Appendix 5 – Standard errors
The figures presented in this report are produced from surveying a sample of holdings rather than a census of all the holdings in Scotland. Therefore, the figures are estimates of the total pesticide use for Scotland and should not be interpreted as exact. To give an idea of the precision of estimates, the report includes relative standard errors (RSE) (Table 31). Standard errors are produced using the raising factors. An overall variance is calculated by summing the variance estimates for individual strata (region and size group) multiplied by the square of their raising factors. These variance estimates include a finite population correction. The overall standard error is calculated from the overall variance by taking its square root. This method of standard estimation was implemented as it is both relatively straightforward and has advantages over ratio estimator methods when within-strata sample sizes are small.
Standard errors are expressed as percentage relative standard errors (Table 31) for both total pesticide use by area treated and for weight applied. Larger relative standard errors mean that the estimates are less precise. A relative standard error of 0 per cent would be achieved by a census. A relative standard error of 100 per cent indicates that the error in the survey is of the same order as the measurement. Relative standard errors may be reduced with larger sample sizes. However, larger relative standard errors can also result from greater variability in pesticide use among holdings.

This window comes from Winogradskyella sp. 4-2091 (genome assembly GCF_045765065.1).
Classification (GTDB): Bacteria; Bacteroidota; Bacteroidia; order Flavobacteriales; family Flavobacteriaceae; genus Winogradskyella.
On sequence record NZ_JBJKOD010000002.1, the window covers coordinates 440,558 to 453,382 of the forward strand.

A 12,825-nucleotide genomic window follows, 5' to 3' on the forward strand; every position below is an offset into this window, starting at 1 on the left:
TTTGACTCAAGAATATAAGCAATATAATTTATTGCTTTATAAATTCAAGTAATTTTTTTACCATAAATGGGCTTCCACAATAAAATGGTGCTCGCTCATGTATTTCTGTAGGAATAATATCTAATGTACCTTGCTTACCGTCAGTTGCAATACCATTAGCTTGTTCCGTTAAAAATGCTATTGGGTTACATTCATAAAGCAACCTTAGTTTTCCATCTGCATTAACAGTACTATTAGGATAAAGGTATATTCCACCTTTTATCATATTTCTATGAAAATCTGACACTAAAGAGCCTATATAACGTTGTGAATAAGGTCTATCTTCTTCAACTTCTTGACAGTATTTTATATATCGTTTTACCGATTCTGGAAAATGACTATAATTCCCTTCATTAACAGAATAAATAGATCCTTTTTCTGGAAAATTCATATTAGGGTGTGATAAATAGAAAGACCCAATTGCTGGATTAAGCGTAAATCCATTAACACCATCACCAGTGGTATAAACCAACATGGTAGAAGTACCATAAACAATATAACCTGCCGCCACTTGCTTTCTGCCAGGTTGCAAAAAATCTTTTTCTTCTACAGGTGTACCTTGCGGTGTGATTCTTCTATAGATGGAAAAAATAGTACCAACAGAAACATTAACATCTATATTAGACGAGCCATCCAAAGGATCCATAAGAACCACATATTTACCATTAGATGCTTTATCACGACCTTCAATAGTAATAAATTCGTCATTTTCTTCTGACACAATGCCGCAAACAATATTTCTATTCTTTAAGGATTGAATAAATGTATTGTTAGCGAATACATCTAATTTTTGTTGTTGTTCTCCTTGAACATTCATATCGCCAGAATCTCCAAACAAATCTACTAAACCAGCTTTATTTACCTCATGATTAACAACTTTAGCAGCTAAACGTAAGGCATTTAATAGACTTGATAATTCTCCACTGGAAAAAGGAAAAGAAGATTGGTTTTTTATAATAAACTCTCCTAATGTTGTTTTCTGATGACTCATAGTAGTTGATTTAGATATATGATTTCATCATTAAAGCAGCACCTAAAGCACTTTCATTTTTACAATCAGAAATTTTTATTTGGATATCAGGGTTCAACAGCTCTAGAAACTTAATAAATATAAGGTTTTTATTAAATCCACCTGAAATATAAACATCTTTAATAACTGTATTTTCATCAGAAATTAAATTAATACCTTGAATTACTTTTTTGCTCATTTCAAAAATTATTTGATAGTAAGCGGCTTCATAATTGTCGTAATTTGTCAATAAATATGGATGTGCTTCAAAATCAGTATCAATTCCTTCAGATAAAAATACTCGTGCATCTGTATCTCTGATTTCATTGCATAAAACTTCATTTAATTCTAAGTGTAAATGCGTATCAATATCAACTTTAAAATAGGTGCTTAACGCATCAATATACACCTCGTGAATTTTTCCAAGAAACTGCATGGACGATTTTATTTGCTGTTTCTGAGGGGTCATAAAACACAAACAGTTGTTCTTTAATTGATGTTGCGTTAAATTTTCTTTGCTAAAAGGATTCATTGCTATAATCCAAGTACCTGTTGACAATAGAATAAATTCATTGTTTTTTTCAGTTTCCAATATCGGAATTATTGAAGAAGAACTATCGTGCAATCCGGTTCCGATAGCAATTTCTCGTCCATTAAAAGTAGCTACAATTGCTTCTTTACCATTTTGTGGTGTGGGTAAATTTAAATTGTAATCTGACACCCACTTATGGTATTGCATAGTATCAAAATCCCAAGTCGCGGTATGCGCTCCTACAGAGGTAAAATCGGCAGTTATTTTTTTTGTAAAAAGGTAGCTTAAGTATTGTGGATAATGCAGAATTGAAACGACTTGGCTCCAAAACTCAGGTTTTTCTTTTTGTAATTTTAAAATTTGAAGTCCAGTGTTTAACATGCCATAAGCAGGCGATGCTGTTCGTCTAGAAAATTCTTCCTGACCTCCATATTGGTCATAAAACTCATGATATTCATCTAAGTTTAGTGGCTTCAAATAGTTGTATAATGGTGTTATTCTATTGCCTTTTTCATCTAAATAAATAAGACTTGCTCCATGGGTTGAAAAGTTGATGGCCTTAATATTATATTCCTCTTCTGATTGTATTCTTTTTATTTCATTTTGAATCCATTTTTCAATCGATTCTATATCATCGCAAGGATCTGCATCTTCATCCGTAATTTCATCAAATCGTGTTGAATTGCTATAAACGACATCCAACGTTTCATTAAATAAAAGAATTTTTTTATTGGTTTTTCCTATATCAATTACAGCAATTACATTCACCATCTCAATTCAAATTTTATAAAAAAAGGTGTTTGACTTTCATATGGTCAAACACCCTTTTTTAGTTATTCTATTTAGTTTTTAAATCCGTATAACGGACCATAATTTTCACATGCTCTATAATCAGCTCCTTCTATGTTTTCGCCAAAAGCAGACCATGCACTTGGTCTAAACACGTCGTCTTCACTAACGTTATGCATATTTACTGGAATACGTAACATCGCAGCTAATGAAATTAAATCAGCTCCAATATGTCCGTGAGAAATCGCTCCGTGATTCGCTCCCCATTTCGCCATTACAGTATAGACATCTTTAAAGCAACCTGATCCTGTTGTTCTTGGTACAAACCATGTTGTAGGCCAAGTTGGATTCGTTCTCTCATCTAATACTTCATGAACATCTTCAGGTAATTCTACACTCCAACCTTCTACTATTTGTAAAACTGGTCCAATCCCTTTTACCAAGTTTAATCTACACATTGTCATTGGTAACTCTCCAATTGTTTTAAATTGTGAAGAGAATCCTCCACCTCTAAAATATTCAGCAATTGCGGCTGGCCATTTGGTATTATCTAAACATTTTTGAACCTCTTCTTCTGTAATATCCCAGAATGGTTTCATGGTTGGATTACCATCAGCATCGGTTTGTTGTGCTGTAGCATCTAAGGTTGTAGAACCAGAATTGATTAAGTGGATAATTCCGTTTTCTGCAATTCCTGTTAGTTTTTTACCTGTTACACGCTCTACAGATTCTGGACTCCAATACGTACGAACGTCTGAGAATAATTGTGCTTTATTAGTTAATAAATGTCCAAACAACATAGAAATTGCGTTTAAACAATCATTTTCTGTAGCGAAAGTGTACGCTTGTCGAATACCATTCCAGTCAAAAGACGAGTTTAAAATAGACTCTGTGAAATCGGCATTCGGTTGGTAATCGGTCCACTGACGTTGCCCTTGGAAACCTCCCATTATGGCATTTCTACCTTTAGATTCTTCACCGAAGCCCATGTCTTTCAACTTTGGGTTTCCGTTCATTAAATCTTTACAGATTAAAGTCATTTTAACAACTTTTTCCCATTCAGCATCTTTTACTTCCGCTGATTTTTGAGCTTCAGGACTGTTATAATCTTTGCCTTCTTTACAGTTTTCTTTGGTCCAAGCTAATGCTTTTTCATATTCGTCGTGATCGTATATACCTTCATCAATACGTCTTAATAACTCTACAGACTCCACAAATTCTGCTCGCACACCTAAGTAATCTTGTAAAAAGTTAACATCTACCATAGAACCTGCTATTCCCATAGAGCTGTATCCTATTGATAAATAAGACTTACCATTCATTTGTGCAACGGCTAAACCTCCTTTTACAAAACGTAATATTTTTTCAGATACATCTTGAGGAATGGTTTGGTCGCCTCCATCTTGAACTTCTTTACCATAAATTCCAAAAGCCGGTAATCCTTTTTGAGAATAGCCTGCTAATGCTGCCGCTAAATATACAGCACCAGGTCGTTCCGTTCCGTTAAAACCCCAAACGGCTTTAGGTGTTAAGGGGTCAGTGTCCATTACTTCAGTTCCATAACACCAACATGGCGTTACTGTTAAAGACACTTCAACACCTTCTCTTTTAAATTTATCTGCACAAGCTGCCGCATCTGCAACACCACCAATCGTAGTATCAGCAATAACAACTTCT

The RSE for estimates of total pesticide use on vegetable crops (Table 31) was five per cent for both area and weight, compared with ten per cent for area and seven per cent for weight in 2017. For constituent crop groups, the RSE varied from four to 29 per cent for area and three to 40 per cent for weight, varying with sample size and uniformity of pesticide regime encountered. Standard errors could not be calculated (NC) for cauliflower, leeks, lettuce, other vegetables and rhubarb because there were too few active substances recorded. Therefore, estimates for these crops should be treated with caution. However, the standard errors that could be calculated are lower than the past two vegetable reports. This may be due to increased grower participation leading to an improved sample size. Higher standard errors mean that there is more uncertainty associated with estimates of pesticide use.
|Area SE (%)||Weight SE (%)|
|Turnips & swedes||29||40|
|All vegetable crops||5||5|
(1) For these crops standard errors could not be calculated for all strata due to insufficient data in the sample, as these strata have not been used in the aggregate totals for the region the overall RSE values should be treated with caution
(2) Standard errors could not be calculated (NC) for cauliflower, leeks, lettuce, other vegetables and rhubarb because there were too few active substances recorded. Therefore, estimates for these crops should be treated with caution